Read the full article by Natasha Blakely (Great Lakes Now)

“Sandy Wynn-Stelt, a resident of Belmont, Michigan, known for her fight against Wolverine World Wide and PFAS, earned the 2020 Citizen Excellence in Community Involvement Award from the U.S. EPA.

Wynn-Stelt is featured in Great Lakes Now’s documentary, ‘The Forever Chemicals,’ which brought audiences the story of her journey as she discovered the extent of the PFAS contamination in her private well and in her community.

‘It’s as serious as a heart attack, it truly is. It killed my husband. It took away my property values,’ Wynn-Stelt said in the Great Lakes Now program. ‘I have absolutely nothing left, it’s taken everything from me.’

In 2016, her husband died of liver cancer, and the following year Wynn-Stelt learned that her well water tested among the highest in the nation for PFAS contamination. Exposure to PFAS is linked to pregnancy troubles, cancer, liver damage, thyroid issues and more.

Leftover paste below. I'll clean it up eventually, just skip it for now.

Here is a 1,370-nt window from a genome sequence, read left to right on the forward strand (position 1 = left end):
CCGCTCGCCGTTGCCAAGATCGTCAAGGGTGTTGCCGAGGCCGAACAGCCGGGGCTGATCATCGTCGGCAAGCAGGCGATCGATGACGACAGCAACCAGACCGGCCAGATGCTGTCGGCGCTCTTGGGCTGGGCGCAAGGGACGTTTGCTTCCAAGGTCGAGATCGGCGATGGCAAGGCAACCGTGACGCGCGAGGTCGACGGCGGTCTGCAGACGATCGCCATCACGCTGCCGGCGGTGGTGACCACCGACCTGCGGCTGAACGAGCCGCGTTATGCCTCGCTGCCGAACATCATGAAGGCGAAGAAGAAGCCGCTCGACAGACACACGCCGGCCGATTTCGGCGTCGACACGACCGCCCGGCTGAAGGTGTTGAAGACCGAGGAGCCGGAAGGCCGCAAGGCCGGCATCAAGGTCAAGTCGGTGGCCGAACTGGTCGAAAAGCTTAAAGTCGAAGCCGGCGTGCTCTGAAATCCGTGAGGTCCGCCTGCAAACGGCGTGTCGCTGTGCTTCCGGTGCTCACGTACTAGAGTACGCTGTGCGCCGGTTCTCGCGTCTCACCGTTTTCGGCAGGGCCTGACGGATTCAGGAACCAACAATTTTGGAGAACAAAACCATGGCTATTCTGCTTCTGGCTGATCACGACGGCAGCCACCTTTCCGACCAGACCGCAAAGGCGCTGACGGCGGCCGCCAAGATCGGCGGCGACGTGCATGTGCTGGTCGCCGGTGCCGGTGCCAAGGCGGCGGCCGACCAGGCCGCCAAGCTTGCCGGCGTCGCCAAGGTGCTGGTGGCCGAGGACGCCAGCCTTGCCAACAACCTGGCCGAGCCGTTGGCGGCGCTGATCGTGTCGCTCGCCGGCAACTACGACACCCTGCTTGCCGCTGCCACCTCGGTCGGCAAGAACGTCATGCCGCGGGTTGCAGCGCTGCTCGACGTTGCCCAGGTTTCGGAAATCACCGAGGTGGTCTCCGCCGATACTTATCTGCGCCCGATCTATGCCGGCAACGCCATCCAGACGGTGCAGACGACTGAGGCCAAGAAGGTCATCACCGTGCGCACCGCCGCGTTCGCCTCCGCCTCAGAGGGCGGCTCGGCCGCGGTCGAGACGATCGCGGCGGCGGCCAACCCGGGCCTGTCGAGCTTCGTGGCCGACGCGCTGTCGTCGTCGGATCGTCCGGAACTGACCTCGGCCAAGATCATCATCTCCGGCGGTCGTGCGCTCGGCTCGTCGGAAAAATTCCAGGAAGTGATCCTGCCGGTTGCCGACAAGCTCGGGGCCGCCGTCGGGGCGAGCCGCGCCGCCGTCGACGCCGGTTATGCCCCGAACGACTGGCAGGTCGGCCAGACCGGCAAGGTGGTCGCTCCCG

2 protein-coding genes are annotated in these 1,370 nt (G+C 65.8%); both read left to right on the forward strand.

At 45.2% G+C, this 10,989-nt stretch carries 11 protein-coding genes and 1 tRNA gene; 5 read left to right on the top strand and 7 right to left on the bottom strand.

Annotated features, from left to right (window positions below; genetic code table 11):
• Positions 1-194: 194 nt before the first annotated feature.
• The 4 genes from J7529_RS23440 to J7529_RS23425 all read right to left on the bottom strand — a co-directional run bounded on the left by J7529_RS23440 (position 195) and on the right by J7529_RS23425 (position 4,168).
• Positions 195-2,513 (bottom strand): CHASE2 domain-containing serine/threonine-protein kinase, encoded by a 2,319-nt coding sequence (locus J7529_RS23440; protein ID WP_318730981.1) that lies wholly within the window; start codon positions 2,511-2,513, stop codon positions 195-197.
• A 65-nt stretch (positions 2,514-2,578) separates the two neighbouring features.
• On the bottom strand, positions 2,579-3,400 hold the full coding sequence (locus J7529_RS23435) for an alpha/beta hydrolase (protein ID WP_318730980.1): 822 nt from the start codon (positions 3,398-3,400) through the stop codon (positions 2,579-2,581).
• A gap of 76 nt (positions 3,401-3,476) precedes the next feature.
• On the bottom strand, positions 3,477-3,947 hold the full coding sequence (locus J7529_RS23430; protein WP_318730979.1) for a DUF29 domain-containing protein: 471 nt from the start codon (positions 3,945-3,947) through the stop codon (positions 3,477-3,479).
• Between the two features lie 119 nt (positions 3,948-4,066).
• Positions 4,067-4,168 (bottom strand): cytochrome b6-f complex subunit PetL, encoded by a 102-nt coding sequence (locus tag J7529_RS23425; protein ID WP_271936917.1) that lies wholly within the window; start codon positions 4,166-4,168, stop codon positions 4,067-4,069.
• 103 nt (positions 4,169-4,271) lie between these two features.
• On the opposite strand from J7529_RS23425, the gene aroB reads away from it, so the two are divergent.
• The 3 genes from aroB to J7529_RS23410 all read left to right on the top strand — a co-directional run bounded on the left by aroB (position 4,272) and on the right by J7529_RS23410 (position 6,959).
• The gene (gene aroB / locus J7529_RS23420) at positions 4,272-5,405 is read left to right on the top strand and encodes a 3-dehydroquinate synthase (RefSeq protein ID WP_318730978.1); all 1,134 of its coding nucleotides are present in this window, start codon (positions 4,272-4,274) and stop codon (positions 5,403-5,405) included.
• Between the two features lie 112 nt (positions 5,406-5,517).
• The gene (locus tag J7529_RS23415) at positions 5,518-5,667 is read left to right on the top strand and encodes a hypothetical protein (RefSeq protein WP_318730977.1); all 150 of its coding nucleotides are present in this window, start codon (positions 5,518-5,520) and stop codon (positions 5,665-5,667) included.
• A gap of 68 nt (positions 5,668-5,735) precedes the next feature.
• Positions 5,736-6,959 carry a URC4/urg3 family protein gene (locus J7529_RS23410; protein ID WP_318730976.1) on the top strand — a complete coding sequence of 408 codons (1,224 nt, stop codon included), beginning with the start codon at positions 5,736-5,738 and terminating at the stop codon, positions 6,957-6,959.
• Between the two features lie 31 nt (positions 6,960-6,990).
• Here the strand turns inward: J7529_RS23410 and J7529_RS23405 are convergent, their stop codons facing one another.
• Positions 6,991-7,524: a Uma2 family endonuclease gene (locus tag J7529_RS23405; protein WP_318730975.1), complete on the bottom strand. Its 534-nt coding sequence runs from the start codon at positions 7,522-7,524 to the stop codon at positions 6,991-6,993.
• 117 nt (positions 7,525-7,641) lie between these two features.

The Citizen Excellence in Community Involvement Award is given once a year to a community group or individual that worked with an EPA  Superfund team during the site cleanup process.

‘Awards like this show that citizens have the ability to work with government agencies and get things done,’ Wynn-Stelt said in an interview with News 8.

According to the EPA, it was Wynn-Stelt’s involvement with cleanup of the Wolverine World Wide Tannery Superfund site in Kent County that garnered her the award. Wynn-Stelt hosted weekly neighborhood meetings, served as a liaison between residents and the EPA and Michigan Department of Environment, Great Lakes, and Energy, played a key role in forming the local Community Advisory Group and more, all of which contributed to the EPA recognizing her role…”